This modular bookcase has straightforward joinery, manageable assemblies, and can be customized in several ways.
When you look at this Barrister’s Bookcase, it would be easy to miss the fact that it’s not built like most bookcases. The bookcase isn’t built as a single large unit — it’s modular. And this particular Barrister’s Bookcase is made up of three different sections: a cap, a base, and a case with about a 14" opening (a slightly shorter 12" version of the case is also included). The nice thing about a modular design is that it allows for quite a bit of flexibility. The modules can be mixed and matched in a variety of ways. (The taller version in the photo includes two tall and two short cases.) Plus, if you run out of shelf space you can always build another section or two. (Which may be why these bookcases were so popular with lawyers, or barristers, to begin with.)
SELECT YOUR PLAN PACKAGE
What You Get:
- 14 printable (digital) pages of step-by-step instructions
- More than 60 full-color photos, illustrations and exploded views
- Materials list and cutting diagram
- Retail sources for project supplies
Note: After your purchase, you will receive an email containing a PDF attachment of your purchased plan, as well as instructions for logging in to download the plan and access any other associated files and videos, which will all be located on this page.
We don't have any links to project supplies and hardware for this particular project yet, but here are some other products that might be of interest to you. (We may receive commission when you use our affiliate links. However, this does not impact our recommendations.)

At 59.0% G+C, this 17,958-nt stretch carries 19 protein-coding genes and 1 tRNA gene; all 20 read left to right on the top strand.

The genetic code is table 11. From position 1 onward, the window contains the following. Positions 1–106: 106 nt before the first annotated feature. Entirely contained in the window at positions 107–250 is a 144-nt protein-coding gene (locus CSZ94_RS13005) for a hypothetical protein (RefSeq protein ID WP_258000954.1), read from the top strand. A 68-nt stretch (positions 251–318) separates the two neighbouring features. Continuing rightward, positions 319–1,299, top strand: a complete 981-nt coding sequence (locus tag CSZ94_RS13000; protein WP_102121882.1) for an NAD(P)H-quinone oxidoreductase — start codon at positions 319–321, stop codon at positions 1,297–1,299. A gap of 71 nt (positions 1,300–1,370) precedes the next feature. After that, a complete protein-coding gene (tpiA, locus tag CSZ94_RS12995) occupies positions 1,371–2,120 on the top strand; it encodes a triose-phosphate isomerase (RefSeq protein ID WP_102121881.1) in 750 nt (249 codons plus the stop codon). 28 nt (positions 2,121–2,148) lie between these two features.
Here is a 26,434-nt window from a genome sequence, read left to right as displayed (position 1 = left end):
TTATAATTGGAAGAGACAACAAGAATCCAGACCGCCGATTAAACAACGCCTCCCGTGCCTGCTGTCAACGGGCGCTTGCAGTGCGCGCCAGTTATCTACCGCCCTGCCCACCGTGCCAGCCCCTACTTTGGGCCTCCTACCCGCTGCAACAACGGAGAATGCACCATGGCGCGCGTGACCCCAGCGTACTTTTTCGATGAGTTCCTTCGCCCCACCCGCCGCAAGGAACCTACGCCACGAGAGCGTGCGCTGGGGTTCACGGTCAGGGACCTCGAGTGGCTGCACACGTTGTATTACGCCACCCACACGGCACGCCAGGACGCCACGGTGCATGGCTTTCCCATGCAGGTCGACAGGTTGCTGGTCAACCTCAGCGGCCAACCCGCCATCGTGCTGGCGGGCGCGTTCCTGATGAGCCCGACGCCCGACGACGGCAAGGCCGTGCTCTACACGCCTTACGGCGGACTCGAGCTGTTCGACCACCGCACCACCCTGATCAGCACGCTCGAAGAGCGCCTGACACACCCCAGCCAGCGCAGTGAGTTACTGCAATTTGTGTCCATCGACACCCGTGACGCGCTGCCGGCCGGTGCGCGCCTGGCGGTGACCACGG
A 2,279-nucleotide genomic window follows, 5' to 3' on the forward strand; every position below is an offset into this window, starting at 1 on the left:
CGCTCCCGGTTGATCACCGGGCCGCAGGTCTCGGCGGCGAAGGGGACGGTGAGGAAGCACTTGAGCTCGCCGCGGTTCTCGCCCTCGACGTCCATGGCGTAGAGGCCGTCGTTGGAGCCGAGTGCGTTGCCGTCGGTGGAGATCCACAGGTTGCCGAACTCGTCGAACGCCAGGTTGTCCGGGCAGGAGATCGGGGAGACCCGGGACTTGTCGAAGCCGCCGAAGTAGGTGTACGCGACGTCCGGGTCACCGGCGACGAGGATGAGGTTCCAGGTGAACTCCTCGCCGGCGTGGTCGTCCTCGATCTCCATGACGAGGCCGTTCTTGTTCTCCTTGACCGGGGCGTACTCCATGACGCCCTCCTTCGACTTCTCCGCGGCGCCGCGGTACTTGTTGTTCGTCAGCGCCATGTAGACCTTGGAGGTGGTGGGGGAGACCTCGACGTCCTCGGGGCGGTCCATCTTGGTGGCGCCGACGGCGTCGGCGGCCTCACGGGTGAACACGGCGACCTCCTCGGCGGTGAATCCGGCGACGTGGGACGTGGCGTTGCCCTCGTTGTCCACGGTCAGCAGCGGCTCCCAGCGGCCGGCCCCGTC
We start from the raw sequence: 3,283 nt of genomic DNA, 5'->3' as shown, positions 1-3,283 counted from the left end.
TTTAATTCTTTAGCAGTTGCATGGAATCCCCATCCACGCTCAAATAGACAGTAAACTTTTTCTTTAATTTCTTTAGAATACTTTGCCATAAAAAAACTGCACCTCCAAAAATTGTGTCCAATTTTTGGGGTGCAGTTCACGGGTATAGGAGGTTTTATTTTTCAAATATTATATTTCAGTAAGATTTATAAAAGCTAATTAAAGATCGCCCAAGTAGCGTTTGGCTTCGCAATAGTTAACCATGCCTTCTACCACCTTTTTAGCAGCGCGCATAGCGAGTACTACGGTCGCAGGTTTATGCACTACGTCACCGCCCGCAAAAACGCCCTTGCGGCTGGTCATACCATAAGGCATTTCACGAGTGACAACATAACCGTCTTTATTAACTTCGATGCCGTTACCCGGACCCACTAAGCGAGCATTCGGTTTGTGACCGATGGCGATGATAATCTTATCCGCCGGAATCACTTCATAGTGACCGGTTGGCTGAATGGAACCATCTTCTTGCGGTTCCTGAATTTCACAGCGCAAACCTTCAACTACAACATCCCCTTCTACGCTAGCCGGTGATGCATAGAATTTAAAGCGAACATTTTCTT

Similar Woodsmith Plans
Cell Phone Charging Station
This handy caddy for electronic devices gives easy access to cords but keeps them out of sight and free from becoming a tangled mess.
Strong, yet easy-to-make joinery and an attractive design combine to create plenty of storage.
The United States Customary System of Units (USCS or USC), more commonly referred to as the English or Imperial system, is the standard set of units for our plans. It uses inches and feet for measurement. This is the one you probably want if you are in the United States, and it is the one we have traditionally offered on this website.
The International System of Units (SI), more commonly referred to as the metric system, is the alternative set of units that we have available for some of our plans. It uses millimeters, centimeters, and meters for measurement. This is the one you probably want if you are outside the United States. These plans are provided by our business partner, Australian Woodsmith, and are based on the original Woodsmith plan. However, dimensions and other elements of the plan may vary between the metric and standard versions. Be sure to double-check the plan before building.